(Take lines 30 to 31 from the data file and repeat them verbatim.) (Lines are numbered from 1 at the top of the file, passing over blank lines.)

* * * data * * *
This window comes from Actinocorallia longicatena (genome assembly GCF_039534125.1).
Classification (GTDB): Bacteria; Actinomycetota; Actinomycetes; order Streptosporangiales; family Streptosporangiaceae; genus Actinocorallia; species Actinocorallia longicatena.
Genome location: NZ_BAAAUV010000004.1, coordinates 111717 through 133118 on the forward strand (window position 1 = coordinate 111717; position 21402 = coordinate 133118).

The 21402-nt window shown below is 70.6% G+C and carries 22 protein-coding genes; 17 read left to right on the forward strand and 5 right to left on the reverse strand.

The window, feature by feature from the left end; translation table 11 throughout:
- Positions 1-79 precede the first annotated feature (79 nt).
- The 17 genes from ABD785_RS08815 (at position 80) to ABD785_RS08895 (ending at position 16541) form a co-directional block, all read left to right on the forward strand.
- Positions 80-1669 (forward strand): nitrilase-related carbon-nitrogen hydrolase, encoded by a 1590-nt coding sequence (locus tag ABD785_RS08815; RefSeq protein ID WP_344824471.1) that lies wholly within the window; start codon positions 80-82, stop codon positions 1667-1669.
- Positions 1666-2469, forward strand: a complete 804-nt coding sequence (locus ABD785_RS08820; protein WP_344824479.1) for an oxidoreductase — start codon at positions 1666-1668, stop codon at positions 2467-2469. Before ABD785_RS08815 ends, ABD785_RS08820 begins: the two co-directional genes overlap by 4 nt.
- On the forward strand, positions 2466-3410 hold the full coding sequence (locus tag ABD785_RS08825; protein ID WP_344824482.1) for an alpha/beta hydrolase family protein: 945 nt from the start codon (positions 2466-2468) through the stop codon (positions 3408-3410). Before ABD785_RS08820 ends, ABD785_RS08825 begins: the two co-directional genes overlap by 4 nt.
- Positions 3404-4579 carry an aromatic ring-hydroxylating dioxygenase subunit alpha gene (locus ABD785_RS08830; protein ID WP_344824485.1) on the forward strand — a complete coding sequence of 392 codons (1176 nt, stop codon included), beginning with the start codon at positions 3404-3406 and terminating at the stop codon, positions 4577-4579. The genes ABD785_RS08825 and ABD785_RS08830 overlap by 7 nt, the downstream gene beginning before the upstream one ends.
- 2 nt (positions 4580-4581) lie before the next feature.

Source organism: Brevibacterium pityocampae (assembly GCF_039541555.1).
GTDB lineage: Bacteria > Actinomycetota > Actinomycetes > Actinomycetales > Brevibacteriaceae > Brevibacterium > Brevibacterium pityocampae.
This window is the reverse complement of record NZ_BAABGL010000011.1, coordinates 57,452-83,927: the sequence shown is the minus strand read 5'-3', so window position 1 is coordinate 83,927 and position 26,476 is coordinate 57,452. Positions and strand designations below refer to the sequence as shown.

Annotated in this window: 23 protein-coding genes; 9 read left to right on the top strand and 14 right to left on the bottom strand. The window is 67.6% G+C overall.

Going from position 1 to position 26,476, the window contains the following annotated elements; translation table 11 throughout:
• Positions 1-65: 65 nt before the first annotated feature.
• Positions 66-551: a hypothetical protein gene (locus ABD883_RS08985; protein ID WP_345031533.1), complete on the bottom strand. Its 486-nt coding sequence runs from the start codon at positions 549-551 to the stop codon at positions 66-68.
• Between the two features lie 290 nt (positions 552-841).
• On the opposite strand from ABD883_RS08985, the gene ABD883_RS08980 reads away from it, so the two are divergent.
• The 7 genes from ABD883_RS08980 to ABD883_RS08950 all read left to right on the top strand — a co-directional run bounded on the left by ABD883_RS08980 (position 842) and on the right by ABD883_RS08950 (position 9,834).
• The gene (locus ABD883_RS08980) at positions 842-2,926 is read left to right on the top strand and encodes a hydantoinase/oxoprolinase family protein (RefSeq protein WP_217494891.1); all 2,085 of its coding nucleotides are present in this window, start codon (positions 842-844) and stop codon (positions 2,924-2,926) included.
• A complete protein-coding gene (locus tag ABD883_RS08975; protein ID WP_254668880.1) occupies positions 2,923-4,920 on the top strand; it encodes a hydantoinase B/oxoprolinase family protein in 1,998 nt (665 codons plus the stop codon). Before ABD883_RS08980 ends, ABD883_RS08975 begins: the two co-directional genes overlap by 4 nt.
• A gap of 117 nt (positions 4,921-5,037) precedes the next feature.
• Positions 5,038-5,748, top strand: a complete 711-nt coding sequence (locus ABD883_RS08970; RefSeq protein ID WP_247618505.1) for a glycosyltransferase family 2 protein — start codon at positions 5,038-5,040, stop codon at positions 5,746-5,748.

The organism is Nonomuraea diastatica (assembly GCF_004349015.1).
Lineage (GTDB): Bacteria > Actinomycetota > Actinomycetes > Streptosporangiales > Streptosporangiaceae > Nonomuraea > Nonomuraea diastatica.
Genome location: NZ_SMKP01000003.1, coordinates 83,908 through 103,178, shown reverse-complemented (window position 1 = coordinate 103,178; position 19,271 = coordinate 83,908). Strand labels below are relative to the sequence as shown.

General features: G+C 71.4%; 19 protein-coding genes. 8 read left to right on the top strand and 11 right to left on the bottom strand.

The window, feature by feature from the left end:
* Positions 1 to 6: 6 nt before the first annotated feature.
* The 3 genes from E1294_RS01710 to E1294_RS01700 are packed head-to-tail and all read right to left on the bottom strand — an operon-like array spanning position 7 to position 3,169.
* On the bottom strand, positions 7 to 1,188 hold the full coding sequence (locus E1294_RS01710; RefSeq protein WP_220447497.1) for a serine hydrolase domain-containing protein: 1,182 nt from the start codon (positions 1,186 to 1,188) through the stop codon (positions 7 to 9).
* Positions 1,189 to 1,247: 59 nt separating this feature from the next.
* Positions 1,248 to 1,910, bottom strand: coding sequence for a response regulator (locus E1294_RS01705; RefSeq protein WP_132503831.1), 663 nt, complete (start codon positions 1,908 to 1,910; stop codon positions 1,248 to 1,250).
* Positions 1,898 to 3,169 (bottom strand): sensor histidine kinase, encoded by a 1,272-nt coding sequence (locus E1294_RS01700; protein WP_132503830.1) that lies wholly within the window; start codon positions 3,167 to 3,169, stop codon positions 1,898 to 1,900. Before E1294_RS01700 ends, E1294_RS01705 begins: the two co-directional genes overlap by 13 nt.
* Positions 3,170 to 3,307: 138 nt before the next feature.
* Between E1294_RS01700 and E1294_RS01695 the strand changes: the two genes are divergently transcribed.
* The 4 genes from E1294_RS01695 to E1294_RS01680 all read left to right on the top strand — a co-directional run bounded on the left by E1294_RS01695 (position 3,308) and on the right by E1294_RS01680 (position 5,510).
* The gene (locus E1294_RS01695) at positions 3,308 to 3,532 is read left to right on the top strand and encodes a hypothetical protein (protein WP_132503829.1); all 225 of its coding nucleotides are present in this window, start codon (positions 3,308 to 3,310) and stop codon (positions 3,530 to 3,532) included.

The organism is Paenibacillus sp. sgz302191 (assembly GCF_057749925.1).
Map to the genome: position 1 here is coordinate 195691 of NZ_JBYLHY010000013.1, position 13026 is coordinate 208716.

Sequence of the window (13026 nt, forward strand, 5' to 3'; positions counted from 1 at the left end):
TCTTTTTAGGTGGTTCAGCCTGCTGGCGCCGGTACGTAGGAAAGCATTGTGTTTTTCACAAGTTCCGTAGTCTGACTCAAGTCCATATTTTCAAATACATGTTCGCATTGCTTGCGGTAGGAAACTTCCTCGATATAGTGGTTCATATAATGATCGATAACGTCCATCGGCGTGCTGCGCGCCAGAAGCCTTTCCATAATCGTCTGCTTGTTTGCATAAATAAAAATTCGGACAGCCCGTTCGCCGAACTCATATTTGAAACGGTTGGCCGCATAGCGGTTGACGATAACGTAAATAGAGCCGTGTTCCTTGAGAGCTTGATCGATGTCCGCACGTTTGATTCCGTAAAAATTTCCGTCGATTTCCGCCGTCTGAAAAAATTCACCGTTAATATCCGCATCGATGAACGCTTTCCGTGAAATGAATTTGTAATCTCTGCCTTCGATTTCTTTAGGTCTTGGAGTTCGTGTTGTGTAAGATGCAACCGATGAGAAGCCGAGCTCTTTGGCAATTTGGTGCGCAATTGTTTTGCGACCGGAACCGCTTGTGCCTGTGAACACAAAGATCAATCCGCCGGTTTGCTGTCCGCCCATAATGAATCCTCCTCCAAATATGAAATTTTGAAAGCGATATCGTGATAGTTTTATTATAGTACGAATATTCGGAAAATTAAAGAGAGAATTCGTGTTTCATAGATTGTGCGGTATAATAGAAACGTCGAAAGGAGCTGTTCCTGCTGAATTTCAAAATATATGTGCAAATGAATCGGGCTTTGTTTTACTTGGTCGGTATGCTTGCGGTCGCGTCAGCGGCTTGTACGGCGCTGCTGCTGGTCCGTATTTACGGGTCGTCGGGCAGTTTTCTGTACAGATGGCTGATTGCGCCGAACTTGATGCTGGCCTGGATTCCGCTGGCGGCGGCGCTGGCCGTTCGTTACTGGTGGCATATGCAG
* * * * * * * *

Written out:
General features: G+C 71.4%; 19 protein-coding genes. 8 read left to right on the top strand and 11 right to left on the bottom strand.

The window, feature by feature from the left end: